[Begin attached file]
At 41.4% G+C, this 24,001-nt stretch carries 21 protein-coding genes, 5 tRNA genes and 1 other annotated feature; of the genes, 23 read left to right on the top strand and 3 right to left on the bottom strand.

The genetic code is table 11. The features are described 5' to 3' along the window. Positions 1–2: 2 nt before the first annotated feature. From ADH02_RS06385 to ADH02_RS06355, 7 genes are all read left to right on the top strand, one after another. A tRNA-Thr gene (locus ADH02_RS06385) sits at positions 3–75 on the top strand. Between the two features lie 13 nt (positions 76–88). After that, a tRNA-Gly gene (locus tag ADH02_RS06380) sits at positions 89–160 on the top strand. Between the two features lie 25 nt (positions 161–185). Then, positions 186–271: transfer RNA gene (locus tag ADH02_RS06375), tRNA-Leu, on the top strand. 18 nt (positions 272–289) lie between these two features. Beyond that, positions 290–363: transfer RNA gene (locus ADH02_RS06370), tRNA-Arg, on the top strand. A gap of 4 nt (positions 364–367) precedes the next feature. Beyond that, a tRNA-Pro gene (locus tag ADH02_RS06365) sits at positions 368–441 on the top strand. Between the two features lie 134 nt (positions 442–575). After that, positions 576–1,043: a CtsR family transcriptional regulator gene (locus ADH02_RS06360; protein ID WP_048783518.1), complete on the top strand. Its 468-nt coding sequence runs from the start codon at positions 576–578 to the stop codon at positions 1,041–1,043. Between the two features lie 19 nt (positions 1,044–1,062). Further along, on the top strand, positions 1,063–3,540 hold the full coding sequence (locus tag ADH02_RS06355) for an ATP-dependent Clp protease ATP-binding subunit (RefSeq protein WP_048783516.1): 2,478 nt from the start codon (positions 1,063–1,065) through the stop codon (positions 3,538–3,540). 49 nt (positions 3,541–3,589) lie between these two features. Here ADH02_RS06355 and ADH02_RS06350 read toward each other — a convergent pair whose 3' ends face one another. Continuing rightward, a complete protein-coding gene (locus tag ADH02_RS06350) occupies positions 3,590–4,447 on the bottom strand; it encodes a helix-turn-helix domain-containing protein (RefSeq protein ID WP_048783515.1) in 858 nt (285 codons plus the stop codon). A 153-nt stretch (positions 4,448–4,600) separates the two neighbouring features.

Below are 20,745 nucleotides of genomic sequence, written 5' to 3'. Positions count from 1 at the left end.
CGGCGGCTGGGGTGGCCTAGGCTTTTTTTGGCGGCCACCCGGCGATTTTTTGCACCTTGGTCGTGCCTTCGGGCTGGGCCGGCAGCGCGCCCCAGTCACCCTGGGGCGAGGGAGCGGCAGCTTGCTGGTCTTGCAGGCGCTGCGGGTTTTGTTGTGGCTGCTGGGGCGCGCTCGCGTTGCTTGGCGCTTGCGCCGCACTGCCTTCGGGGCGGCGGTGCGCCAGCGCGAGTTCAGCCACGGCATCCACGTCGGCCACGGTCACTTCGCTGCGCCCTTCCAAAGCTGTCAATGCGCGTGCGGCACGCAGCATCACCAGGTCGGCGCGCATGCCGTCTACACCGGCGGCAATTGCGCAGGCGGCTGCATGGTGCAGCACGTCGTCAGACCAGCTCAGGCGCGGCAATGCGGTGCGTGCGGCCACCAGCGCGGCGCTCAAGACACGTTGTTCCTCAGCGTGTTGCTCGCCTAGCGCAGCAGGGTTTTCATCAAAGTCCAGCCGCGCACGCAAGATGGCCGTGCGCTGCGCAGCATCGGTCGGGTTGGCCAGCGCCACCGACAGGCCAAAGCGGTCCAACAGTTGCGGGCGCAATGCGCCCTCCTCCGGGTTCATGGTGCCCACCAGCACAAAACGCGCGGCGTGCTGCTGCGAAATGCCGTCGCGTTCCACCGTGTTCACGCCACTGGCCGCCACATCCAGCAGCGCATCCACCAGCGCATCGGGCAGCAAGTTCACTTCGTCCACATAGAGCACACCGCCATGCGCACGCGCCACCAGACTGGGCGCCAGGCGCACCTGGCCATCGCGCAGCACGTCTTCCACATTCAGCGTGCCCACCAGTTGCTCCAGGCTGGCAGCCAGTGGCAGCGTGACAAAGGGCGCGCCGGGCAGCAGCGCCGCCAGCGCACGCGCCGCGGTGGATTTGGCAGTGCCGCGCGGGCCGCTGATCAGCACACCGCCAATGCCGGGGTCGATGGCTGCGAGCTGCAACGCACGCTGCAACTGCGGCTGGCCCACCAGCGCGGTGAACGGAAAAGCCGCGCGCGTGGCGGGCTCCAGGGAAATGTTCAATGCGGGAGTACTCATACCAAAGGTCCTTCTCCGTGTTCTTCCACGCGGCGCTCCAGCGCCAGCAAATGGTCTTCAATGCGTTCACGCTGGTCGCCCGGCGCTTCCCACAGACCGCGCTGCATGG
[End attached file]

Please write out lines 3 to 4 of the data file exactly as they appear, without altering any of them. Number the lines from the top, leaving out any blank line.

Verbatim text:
Below are 20,745 nucleotides of genomic sequence, written 5' to 3'. Positions count from 1 at the left end.
CGGCGGCTGGGGTGGCCTAGGCTTTTTTTGGCGGCCACCCGGCGATTTTTTGCACCTTGGTCGTGCCTTCGGGCTGGGCCGGCAGCGCGCCCCAGTCACCCTGGGGCGAGGGAGCGGCAGCTTGCTGGTCTTGCAGGCGCTGCGGGTTTTGTTGTGGCTGCTGGGGCGCGCTCGCGTTGCTTGGCGCTTGCGCCGCACTGCCTTCGGGGCGGCGGTGCGCCAGCGCGAGTTCAGCCACGGCATCCACGTCGGCCACGGTCACTTCGCTGCGCCCTTCCAAAGCTGTCAATGCGCGTGCGGCACGCAGCATCACCAGGTCGGCGCGCATGCCGTCTACACCGGCGGCAATTGCGCAGGCGGCTGCATGGTGCAGCACGTCGTCAGACCAGCTCAGGCGCGGCAATGCGGTGCGTGCGGCCACCAGCGCGGCGCTCAAGACACGTTGTTCCTCAGCGTGTTGCTCGCCTAGCGCAGCAGGGTTTTCATCAAAGTCCAGCCGCGCACGCAAGATGGCCGTGCGCTGCGCAGCATCGGTCGGGTTGGCCAGCGCCACCGACAGGCCAAAGCGGTCCAACAGTTGCGGGCGCAATGCGCCCTCCTCCGGGTTCATGGTGCCCACCAGCACAAAACGCGCGGCGTGCTGCTGCGAAATGCCGTCGCGTTCCACCGTGTTCACGCCACTGGCCGCCACATCCAGCAGCGCATCCACCAGCGCATCGGGCAGCAAGTTCACTTCGTCCACATAGAGCACACCGCCATGCGCACGCGCCACCAGACTGGGCGCCAGGCGCACCTGGCCATCGCGCAGCACGTCTTCCACATTCAGCGTGCCCACCAGTTGCTCCAGGCTGGCAGCCAGTGGCAGCGTGACAAAGGGCGCGCCGGGCAGCAGCGCCGCCAGCGCACGCGCCGCGGTGGATTTGGCAGTGCCGCGCGGGCCGCTGATCAGCACACCGCCAATGCCGGGGTCGATGGCTGCGAGCTGCAACGCACGCTGCAACTGCGGCTGGCCCACCAGCGCGGTGAACGGAAAAGCCGCGCGCGTGGCGGGCTCCAGGGAAATGTTCAATGCGGGAGTACTCATACCAAAGGTCCTTCTCCGTGTTCTTCCACGCGGCGCTCCAGCGCCAGCAAATGGTCTTCAATGCGTTCACGCTGGTCGCCCGGCGCTTCCCACAGACCGCGCTGCATGG